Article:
There were lots of books left out of the New Testament, as it turns out. Some of clearly dubious authorship, and others that required more debate. It seems generally accepted that the New Testament wasn’t canonized (aka set in stone, if you will) until the first half of the fourth century. And the truth is, we may never know why, exactly, early church leaders decided to include this letter instead of, say, the Gospel of Thomas. Perhaps these books are truly divinely inspired, which is where many online articles on the subject of New Testament canonization leave it. Maybe it’s a little faithless of me, but the inclusion of 3 John just seems more like something man would do than God. My guess is that early church leaders liked the historical aspect of the book, and can claim that “true Christianity” won out over the warring factions that John faced. This is a letter in which church leaders can point to and say, “See? We’re winning! We are right and they are wrong! John faced this sort of resistance, too, and our [insert any cause, belief, or crusade here] is righteous and justified.” In short, I worry that this book is one that can be used by those doing harm, by those so convinced that their way is right they have become blind to the love and guidance of God, to justify their bigoted beliefs. It’s a book that encourages Christians to feel at war with anyone who doesn’t share their beliefs, especially to be at war with other Christians who don’t share their beliefs.
That sounds awfully jaded, I know. But one of the amazing things about Jesus is his message can transcend petty human politics. So even if this book was included in the New Testament for more worldly than divine reasons, God can still speak to us through it. Let me tell you what else I got out of this book, and what I believe we should focus upon. It is, above all else, a letter of encouragement between friends. John opens his letter with a kind wish: “Dear friend, I pray that you may enjoy good health.” He calls Gaius “dear friend” four times in these fourteen short verses. He offers Gaius encouragement in the face of adversity, and sends help in the form of Demitrius. He praises, advises, and commiserates with Gaius. In short, John is an exemplary friend in this letter.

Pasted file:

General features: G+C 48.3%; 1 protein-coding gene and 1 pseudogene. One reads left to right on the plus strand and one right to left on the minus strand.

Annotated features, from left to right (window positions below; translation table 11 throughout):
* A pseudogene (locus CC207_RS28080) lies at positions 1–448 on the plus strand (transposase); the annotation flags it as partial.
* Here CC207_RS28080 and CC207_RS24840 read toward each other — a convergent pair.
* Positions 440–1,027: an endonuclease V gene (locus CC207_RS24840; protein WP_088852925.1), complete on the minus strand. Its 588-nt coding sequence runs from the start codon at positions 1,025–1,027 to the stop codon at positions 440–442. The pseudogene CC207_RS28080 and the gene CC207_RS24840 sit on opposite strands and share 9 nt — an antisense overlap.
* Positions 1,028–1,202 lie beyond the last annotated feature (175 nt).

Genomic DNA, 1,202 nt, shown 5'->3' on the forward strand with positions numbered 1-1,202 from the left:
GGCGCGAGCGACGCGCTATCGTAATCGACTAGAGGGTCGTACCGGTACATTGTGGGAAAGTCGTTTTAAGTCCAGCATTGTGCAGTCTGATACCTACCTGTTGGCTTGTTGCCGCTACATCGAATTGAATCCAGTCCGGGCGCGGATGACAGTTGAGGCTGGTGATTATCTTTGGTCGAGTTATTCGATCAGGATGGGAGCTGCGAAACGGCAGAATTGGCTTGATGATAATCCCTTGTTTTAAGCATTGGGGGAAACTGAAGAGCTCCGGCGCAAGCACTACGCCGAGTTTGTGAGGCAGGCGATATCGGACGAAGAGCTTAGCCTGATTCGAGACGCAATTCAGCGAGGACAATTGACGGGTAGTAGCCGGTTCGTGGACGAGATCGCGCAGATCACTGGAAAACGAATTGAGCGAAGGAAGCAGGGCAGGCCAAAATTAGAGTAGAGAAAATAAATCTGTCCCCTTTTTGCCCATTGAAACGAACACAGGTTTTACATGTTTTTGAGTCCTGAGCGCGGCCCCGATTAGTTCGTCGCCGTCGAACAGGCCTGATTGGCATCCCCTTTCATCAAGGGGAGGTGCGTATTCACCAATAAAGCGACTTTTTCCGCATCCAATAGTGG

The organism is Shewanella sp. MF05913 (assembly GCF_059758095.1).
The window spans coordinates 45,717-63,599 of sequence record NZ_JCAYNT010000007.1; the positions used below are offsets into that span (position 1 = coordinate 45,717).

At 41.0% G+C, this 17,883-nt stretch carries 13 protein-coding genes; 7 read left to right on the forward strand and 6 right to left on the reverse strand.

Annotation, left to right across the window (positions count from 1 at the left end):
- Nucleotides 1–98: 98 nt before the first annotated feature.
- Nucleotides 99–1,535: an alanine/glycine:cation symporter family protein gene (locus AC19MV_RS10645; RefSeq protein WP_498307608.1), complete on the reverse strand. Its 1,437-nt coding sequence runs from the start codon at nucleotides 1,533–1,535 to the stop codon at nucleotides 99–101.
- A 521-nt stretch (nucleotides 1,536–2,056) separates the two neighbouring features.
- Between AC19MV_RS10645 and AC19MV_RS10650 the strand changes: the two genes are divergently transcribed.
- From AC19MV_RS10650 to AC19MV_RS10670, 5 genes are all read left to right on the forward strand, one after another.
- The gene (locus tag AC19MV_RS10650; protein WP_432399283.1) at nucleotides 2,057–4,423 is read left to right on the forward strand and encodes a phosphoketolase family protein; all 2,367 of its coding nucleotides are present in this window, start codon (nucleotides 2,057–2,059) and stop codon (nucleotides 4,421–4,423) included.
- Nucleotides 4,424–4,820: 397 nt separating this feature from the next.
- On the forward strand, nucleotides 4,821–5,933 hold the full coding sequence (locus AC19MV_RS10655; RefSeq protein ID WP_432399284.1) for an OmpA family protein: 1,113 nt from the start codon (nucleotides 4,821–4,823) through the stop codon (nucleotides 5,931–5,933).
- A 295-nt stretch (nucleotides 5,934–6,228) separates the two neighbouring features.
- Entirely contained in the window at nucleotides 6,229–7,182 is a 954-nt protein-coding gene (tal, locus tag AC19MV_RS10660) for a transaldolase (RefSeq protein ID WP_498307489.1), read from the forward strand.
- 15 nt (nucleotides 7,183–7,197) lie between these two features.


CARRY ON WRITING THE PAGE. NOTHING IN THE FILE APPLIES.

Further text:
Also, it’s critical to point out that even though John disagrees with Diotrephes, he is still reaching out. John mentions having already sent Diotrephes a letter. He has sent emissaries to Diotrephes’ church. John even plans on addressing the problem in person (health and time permitting – remember, he’s an old man at this point). “If I come,” John says in v. 10, “I will call attention to what he is doing.” This, I think, is so different than many warring factions within the church today. We would rather hurl insults at each other than reach out to each other and try to resolve our differences. As I’ve said before, I don’t think anyone should suffer toxic abuse, and it is 100% okay to cut vitriolic, hateful people out of your life for the sake of your own mental well-being (and definitely for your personal safety, should it sadly come to that). But if we continue to reach out to those different than us, my firm belief is that we will, eventually, win them over. “Kill them with kindness” was one of my grandmother’s favorite sayings. Somebody will always manage to do so, but it’s generally hard to hate someone who is warm and open and caring, even if they are completely different than you.
This week I encourage you to be firm in your beliefs while at the same time being caring towards others. That’s a hard balance to strike. But kindness, coupled with strong conviction, can go a long way towards making a difference. Just look at John: his conviction in Jesus Christ helped shaped the Christianity we know today. The next question is, how will our belief in Jesus shape the world going forward?